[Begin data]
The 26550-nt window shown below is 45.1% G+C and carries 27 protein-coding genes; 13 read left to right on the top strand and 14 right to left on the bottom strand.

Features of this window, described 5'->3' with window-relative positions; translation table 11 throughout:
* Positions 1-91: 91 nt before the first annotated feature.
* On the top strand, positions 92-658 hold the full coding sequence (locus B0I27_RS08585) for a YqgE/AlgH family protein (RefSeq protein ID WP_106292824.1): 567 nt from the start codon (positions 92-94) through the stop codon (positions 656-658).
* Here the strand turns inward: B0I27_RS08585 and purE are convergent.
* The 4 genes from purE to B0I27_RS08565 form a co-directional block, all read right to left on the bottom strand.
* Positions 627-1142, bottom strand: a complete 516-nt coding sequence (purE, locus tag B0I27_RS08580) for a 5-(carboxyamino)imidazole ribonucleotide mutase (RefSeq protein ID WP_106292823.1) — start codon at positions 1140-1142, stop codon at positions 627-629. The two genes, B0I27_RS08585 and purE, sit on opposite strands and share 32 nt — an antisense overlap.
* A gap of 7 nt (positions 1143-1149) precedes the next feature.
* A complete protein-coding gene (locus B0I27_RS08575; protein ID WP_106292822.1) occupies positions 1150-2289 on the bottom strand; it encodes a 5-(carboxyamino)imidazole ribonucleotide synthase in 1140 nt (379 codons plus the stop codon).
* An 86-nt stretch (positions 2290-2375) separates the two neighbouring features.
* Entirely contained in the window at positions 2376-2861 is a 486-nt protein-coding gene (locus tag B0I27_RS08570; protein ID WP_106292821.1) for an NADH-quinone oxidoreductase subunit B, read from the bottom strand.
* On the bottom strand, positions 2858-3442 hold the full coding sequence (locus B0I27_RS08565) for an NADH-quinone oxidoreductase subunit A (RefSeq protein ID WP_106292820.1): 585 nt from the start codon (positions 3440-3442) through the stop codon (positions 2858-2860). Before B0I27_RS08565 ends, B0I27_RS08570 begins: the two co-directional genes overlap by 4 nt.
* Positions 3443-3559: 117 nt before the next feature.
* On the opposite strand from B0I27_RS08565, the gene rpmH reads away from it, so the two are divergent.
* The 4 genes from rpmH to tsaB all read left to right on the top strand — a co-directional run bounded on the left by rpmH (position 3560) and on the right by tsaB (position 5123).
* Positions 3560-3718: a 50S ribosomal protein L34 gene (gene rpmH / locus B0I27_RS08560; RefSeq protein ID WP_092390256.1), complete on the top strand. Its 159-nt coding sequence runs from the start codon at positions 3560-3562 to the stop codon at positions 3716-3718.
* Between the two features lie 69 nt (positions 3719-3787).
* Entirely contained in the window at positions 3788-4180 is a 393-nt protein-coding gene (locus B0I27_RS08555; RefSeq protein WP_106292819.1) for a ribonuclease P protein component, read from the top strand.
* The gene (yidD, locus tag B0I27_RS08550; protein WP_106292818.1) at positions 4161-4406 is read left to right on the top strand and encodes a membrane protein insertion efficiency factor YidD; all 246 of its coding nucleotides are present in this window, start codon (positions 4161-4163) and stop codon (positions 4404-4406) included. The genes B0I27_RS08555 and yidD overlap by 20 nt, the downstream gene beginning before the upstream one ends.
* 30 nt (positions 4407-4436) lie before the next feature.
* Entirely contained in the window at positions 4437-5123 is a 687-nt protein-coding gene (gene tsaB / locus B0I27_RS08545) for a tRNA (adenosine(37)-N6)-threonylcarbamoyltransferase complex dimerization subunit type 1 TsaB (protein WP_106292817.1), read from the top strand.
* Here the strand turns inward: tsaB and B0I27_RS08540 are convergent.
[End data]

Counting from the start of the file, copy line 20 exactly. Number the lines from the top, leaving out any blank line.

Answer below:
* 30 nt (positions 4407-4436) lie before the next feature.